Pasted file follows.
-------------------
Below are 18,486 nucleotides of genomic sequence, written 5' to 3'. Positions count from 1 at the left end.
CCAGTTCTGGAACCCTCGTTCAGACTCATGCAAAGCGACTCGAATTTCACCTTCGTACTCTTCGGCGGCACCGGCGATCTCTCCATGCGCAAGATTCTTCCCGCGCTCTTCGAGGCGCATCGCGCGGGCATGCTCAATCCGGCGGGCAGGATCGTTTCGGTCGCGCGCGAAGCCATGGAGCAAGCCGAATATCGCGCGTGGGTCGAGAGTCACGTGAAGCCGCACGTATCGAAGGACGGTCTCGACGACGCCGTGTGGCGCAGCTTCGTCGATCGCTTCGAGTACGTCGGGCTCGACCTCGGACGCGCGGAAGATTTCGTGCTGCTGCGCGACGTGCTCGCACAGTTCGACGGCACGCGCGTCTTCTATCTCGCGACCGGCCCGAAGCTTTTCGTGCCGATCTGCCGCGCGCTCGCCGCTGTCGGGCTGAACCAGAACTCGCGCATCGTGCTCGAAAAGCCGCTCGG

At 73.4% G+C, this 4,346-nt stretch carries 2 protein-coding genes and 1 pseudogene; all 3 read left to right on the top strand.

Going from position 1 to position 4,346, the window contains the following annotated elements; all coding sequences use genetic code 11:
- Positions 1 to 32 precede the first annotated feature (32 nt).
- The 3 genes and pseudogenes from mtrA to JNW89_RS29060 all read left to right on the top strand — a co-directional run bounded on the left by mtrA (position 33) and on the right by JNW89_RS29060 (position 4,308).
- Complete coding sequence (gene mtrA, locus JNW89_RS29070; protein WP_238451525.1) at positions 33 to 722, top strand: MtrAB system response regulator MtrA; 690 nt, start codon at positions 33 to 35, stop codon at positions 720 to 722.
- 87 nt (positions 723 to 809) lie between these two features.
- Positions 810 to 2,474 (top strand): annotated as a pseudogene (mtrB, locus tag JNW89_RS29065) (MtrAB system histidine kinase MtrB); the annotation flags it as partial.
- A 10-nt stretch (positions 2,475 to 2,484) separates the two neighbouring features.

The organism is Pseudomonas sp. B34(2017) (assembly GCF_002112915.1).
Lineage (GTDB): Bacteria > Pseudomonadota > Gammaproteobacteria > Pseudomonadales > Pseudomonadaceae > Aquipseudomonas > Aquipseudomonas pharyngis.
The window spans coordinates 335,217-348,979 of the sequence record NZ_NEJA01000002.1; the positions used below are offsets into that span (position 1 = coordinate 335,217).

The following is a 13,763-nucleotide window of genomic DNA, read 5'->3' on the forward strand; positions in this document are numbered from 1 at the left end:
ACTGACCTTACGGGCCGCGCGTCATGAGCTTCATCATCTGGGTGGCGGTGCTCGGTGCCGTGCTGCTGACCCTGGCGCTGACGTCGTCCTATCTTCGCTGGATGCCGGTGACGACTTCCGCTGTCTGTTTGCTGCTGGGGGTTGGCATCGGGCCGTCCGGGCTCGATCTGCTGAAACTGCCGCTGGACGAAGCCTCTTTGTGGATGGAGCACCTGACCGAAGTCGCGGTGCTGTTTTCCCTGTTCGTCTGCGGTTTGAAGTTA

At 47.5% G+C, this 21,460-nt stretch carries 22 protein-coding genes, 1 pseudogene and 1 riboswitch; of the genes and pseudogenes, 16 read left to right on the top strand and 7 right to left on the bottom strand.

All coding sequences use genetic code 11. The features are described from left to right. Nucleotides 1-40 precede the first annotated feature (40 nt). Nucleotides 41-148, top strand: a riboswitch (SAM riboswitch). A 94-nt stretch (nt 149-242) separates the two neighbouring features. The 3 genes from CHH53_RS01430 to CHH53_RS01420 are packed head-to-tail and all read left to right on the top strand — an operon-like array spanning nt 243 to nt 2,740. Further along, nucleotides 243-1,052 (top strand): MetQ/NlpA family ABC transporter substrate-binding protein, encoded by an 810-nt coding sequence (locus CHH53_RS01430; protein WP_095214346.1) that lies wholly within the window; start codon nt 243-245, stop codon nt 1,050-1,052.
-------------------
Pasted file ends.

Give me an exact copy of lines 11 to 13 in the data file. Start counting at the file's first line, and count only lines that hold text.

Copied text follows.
The organism is Pseudomonas sp. B34(2017) (assembly GCF_002112915.1).
Lineage (GTDB): Bacteria > Pseudomonadota > Gammaproteobacteria > Pseudomonadales > Pseudomonadaceae > Aquipseudomonas > Aquipseudomonas pharyngis.
The window spans coordinates 335,217-348,979 of the sequence record NZ_NEJA01000002.1; the positions used below are offsets into that span (position 1 = coordinate 335,217).